Social media still “shamefully far” from tackling illegal content effectively

02 May 2017

Government report says “nowhere near enough is being done”


Illegal and dangerous content including hate speech, sexual images of children and terror recruitment videos are not being removed quickly enough by Social media firms.

 According to a Home Affairs Select Committee report, the firms are “shamefully far” from tackling the problem and there were "repeated examples of social media companies failing to remove illegal content when asked to do so".

The cross-party committee took evidence from Facebook, Twitter and Google - the parent company of YouTube - for its report, and said the Government should consider making the sites help pay for police content.

MPs said it was "unacceptable" that social media companies relied on users to report content and expected the police - funded by the taxpayer - to bear the costs of keeping them clean of extremism.

The report said the largest firms were "big enough, rich enough and clever enough" to sort the problem out, and that it was "shameful" that they had failed to use the same ingenuity to protect public safety as they had to protect their own income.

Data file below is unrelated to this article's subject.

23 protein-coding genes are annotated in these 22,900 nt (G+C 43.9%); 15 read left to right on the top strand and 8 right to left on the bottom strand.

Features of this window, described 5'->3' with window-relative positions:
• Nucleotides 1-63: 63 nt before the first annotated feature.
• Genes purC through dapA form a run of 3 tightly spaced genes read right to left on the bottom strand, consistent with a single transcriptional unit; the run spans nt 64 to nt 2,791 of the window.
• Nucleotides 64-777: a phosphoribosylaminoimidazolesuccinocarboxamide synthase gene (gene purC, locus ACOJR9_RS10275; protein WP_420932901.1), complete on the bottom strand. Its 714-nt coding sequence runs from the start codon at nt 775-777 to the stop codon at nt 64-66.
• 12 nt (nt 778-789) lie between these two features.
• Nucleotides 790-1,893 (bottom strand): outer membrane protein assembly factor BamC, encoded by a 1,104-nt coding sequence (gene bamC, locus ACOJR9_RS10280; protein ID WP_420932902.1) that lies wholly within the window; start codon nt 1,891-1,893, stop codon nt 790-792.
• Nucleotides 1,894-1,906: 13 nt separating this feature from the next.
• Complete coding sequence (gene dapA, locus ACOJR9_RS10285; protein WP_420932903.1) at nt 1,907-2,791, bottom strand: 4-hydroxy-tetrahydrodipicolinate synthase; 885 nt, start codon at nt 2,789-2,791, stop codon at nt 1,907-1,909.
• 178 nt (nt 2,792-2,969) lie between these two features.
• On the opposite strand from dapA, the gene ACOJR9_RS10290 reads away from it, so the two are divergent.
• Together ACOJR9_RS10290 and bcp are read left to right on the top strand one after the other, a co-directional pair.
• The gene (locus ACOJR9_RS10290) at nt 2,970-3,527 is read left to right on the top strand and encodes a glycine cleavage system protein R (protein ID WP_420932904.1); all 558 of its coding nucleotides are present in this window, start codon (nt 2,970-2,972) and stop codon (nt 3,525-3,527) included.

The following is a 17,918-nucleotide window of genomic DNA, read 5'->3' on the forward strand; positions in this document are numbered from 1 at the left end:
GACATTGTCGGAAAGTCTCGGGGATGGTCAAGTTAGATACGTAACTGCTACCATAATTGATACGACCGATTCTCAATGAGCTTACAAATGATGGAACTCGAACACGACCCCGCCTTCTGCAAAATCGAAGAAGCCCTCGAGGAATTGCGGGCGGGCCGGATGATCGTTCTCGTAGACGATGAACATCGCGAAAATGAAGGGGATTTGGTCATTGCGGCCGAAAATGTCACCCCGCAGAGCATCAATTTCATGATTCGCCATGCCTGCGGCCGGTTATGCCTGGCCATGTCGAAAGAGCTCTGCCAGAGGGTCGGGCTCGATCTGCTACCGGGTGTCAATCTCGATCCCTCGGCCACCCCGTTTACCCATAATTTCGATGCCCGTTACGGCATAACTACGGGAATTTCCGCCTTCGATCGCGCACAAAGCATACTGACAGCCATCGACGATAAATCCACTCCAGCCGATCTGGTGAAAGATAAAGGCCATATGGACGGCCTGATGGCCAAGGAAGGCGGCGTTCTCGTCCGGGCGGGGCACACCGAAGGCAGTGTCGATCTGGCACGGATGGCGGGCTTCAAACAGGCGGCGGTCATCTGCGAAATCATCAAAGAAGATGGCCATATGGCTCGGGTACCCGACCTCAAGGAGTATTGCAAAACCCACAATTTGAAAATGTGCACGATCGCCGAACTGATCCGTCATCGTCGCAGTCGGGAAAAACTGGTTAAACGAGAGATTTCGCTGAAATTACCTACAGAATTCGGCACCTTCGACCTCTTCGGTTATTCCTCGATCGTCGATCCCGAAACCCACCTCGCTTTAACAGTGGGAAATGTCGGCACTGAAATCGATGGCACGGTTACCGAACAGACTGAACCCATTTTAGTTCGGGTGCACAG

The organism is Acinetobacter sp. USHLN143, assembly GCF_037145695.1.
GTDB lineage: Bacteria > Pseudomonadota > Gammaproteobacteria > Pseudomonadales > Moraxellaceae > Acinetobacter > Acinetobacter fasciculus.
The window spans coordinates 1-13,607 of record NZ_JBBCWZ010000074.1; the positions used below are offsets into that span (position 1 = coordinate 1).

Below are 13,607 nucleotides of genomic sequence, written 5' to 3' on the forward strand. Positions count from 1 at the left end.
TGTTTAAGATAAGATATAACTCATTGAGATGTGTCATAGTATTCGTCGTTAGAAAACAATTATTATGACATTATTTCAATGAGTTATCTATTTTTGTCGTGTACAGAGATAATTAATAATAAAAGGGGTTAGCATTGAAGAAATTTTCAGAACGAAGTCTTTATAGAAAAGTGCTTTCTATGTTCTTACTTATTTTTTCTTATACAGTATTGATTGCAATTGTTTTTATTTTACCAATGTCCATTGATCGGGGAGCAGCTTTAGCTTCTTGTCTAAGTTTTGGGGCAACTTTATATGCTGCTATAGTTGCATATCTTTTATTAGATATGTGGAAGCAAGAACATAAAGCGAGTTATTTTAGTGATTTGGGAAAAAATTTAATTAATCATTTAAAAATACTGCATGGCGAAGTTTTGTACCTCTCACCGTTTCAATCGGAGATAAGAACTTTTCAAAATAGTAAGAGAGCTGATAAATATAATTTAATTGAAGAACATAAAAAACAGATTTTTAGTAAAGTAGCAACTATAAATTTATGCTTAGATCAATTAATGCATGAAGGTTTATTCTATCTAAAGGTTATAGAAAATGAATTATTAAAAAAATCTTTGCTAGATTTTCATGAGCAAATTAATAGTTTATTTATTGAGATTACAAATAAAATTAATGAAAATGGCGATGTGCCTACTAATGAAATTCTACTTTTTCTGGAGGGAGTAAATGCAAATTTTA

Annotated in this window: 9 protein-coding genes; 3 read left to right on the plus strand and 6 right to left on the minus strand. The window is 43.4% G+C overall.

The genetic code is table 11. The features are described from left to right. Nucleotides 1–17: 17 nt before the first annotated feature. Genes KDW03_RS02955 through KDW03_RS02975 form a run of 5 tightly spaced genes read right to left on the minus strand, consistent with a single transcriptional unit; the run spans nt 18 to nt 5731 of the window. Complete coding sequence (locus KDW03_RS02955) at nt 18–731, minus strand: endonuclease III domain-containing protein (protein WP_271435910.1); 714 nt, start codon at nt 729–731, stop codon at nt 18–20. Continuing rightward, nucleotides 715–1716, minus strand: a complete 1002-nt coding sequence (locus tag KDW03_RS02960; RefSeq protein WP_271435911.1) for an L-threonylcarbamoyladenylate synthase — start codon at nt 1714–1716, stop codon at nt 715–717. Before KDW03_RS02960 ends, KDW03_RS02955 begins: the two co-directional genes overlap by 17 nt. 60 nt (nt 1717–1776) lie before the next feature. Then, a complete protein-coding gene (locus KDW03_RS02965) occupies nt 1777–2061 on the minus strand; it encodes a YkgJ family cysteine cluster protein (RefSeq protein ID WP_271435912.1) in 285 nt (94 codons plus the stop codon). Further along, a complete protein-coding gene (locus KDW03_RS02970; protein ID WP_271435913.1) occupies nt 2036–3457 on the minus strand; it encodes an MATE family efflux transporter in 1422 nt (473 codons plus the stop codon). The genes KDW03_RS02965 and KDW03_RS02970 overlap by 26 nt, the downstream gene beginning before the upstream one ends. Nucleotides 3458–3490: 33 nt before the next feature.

The report's recommendations include:

  • The government should consult on requiring social media firms to contribute to the cost of the police's counter-terrorism internet referral unit

  • It should also consult on "meaningful fines" for companies which failed to remove illegal content within a strict timeframe, highlighting proposals in Germany which could see firms fined up to £44m and individual executives £5m

  • Social media companies review urgently their community standards and how they are being interpreted and implemented.


    To read the BBC’s full  report on the report findings visit:

    To read the Home Affairs Select Committee report visit:



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